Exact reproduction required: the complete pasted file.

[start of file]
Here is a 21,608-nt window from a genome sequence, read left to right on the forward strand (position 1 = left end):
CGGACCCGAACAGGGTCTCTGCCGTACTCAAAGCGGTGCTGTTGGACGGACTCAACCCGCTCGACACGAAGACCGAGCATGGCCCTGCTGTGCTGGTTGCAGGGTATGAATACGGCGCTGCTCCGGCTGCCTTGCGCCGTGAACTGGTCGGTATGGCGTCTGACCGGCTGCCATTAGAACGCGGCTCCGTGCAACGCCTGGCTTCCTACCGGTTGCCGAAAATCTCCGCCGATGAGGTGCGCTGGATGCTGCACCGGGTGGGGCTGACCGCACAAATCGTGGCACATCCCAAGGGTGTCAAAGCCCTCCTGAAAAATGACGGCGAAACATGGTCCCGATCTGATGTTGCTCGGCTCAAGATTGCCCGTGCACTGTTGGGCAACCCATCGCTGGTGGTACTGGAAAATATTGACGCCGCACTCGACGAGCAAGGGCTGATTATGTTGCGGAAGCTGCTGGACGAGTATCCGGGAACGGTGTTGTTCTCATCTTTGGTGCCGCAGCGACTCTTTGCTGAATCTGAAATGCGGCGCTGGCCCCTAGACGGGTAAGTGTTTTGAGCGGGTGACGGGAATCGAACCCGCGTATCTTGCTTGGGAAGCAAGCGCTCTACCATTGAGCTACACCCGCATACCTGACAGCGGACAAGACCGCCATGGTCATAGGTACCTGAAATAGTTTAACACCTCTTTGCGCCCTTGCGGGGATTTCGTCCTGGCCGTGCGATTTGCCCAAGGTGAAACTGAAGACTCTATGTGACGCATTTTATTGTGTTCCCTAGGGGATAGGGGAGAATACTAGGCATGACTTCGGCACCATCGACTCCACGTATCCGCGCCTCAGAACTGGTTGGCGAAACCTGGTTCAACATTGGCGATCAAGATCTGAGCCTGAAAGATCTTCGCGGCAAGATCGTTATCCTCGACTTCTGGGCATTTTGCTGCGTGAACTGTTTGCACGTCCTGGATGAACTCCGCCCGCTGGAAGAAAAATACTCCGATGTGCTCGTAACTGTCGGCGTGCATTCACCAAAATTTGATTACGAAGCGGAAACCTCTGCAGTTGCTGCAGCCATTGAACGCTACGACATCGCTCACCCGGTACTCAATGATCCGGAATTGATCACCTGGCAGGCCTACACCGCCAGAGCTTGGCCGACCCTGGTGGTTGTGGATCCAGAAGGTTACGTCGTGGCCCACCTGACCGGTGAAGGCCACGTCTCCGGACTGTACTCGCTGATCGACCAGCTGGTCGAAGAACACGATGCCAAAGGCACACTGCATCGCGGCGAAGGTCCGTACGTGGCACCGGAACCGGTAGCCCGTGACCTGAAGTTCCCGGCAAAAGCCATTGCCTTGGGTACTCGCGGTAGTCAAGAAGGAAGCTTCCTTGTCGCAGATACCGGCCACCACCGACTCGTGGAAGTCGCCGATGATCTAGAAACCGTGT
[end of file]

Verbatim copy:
Here is a 21,608-nt window from a genome sequence, read left to right on the forward strand (position 1 = left end):
CGGACCCGAACAGGGTCTCTGCCGTACTCAAAGCGGTGCTGTTGGACGGACTCAACCCGCTCGACACGAAGACCGAGCATGGCCCTGCTGTGCTGGTTGCAGGGTATGAATACGGCGCTGCTCCGGCTGCCTTGCGCCGTGAACTGGTCGGTATGGCGTCTGACCGGCTGCCATTAGAACGCGGCTCCGTGCAACGCCTGGCTTCCTACCGGTTGCCGAAAATCTCCGCCGATGAGGTGCGCTGGATGCTGCACCGGGTGGGGCTGACCGCACAAATCGTGGCACATCCCAAGGGTGTCAAAGCCCTCCTGAAAAATGACGGCGAAACATGGTCCCGATCTGATGTTGCTCGGCTCAAGATTGCCCGTGCACTGTTGGGCAACCCATCGCTGGTGGTACTGGAAAATATTGACGCCGCACTCGACGAGCAAGGGCTGATTATGTTGCGGAAGCTGCTGGACGAGTATCCGGGAACGGTGTTGTTCTCATCTTTGGTGCCGCAGCGACTCTTTGCTGAATCTGAAATGCGGCGCTGGCCCCTAGACGGGTAAGTGTTTTGAGCGGGTGACGGGAATCGAACCCGCGTATCTTGCTTGGGAAGCAAGCGCTCTACCATTGAGCTACACCCGCATACCTGACAGCGGACAAGACCGCCATGGTCATAGGTACCTGAAATAGTTTAACACCTCTTTGCGCCCTTGCGGGGATTTCGTCCTGGCCGTGCGATTTGCCCAAGGTGAAACTGAAGACTCTATGTGACGCATTTTATTGTGTTCCCTAGGGGATAGGGGAGAATACTAGGCATGACTTCGGCACCATCGACTCCACGTATCCGCGCCTCAGAACTGGTTGGCGAAACCTGGTTCAACATTGGCGATCAAGATCTGAGCCTGAAAGATCTTCGCGGCAAGATCGTTATCCTCGACTTCTGGGCATTTTGCTGCGTGAACTGTTTGCACGTCCTGGATGAACTCCGCCCGCTGGAAGAAAAATACTCCGATGTGCTCGTAACTGTCGGCGTGCATTCACCAAAATTTGATTACGAAGCGGAAACCTCTGCAGTTGCTGCAGCCATTGAACGCTACGACATCGCTCACCCGGTACTCAATGATCCGGAATTGATCACCTGGCAGGCCTACACCGCCAGAGCTTGGCCGACCCTGGTGGTTGTGGATCCAGAAGGTTACGTCGTGGCCCACCTGACCGGTGAAGGCCACGTCTCCGGACTGTACTCGCTGATCGACCAGCTGGTCGAAGAACACGATGCCAAAGGCACACTGCATCGCGGCGAAGGTCCGTACGTGGCACCGGAACCGGTAGCCCGTGACCTGAAGTTCCCGGCAAAAGCCATTGCCTTGGGTACTCGCGGTAGTCAAGAAGGAAGCTTCCTTGTCGCAGATACCGGCCACCACCGACTCGTGGAAGTCGCCGATGATCTAGAAACCGTGT